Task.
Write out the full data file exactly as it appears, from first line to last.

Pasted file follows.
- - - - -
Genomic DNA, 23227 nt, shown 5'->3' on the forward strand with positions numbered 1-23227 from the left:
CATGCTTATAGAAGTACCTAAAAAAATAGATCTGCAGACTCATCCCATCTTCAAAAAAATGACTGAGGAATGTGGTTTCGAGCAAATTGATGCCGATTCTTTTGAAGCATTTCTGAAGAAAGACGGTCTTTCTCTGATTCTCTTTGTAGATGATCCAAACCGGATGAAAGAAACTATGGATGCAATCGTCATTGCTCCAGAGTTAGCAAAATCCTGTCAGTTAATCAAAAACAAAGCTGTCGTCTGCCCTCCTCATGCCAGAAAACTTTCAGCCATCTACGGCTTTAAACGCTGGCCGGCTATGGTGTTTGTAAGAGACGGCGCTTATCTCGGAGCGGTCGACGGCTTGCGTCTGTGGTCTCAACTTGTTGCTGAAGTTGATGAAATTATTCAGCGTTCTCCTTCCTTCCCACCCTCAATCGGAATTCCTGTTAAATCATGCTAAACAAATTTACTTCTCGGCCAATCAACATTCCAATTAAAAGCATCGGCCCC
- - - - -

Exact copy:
Genomic DNA, 23227 nt, shown 5'->3' on the forward strand with positions numbered 1-23227 from the left:
CATGCTTATAGAAGTACCTAAAAAAATAGATCTGCAGACTCATCCCATCTTCAAAAAAATGACTGAGGAATGTGGTTTCGAGCAAATTGATGCCGATTCTTTTGAAGCATTTCTGAAGAAAGACGGTCTTTCTCTGATTCTCTTTGTAGATGATCCAAACCGGATGAAAGAAACTATGGATGCAATCGTCATTGCTCCAGAGTTAGCAAAATCCTGTCAGTTAATCAAAAACAAAGCTGTCGTCTGCCCTCCTCATGCCAGAAAACTTTCAGCCATCTACGGCTTTAAACGCTGGCCGGCTATGGTGTTTGTAAGAGACGGCGCTTATCTCGGAGCGGTCGACGGCTTGCGTCTGTGGTCTCAACTTGTTGCTGAAGTTGATGAAATTATTCAGCGTTCTCCTTCCTTCCCACCCTCAATCGGAATTCCTGTTAAATCATGCTAAACAAATTTACTTCTCGGCCAATCAACATTCCAATTAAAAGCATCGGCCCC